College Adds Korean Language and Literature;
Korea Foundation Grant Will Help Support New Professorship
January 25, 2005
Mass. -- Next fall, Wellesley College will
add Korean language and literature to its array of academic options.
The new major will be established with help from a grant from the
Korea Foundation to support a new professorship in Korean language,
literature and culture.
“The Foundation sincerely hopes our support will enable
your college to make a notable contribution to the development
of Korean studies in the United States,” said Korea Foundation
President Kwon In Hyuk in a letter to Wellesley President Diana
Chapman Walsh, “and I would like to thank you for your initiative
and efforts in this regard.”
“Our goal is to have an undergraduate East Asian languages
and literatures program of the highest quality and stature,” said
Walsh. “The study of Korean language and culture is essential
to this goal, and we are committed to continuing the professorship
with internal funding at the end of the grant period.”
The three-year grant is for $218,905, paid in three annual installments.
A national search is now underway to hire a Korean language and
literature professor who will join the Wellesley College faculty
Wellesley inaugurated a new department of East Asian Languages
and Literatures in July 2004, providing a framework to incorporate
the study of Korea into the curriculum.
Wellesley has a long tradition of interest and involvement in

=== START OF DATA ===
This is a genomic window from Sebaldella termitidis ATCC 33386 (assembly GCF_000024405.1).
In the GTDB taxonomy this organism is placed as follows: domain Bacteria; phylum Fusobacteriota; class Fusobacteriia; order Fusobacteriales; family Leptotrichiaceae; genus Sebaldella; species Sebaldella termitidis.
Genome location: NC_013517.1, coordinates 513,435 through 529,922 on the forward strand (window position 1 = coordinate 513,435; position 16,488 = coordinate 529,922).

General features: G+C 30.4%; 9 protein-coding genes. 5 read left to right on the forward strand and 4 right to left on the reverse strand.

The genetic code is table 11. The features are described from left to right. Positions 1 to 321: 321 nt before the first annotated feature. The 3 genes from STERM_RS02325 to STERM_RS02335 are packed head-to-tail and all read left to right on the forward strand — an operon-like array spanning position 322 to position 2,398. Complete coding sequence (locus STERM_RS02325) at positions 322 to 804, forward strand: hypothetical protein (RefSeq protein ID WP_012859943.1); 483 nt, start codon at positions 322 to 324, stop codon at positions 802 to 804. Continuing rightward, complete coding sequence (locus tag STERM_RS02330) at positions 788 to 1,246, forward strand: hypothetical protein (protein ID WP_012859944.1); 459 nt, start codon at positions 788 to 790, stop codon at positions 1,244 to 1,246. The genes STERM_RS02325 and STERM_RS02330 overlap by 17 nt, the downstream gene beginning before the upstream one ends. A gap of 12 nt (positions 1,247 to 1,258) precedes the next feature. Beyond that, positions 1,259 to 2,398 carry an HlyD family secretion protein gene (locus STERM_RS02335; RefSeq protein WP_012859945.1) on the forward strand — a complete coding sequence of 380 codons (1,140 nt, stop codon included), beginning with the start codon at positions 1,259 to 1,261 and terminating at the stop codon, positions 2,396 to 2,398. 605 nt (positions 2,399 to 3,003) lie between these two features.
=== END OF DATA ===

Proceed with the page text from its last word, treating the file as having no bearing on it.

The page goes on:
Asia, dating nearly to its founding in 1870. For decades, the college
has had outstanding departmental programs in Chinese and Japanese,
with other courses related to China, Japan and Korea taught in
many departments including anthropology, art and art history, English,
history, music, political science, religion and writing. The new
umbrella program in East Asian Studies provides a structure to
coordinate existing programs, raise the profile of Asian studies
at Wellesley and create new academic opportunities.
“Korea has been an underrepresented area in our curriculum,
and the college has long wanted to address this gap,” said
Dean of the College Andrew Shennan. “Given the rising international
profile and global impact of South Korea, we believe that the study
of Korean language and literature is one of our most pressing curricular
needs. We are very grateful to the Korea Foundation for its help
in launching these efforts.”
Since 1875, Wellesley College has been a leader in providing an
excellent liberal-arts education for women who will make a difference
in the world. Its 500-acre campus near Boston is home to 2,300
undergraduate students from all 50 states and 68 countries. For
more information, go to www.wellesley.edu.
in 1991, the Korea Foundation is an independent organization
to enhance Korea’s image and reputation in the
world through promotion of various academic and cultural exchange
programs. For more information, go to www.kofo.or.kr/.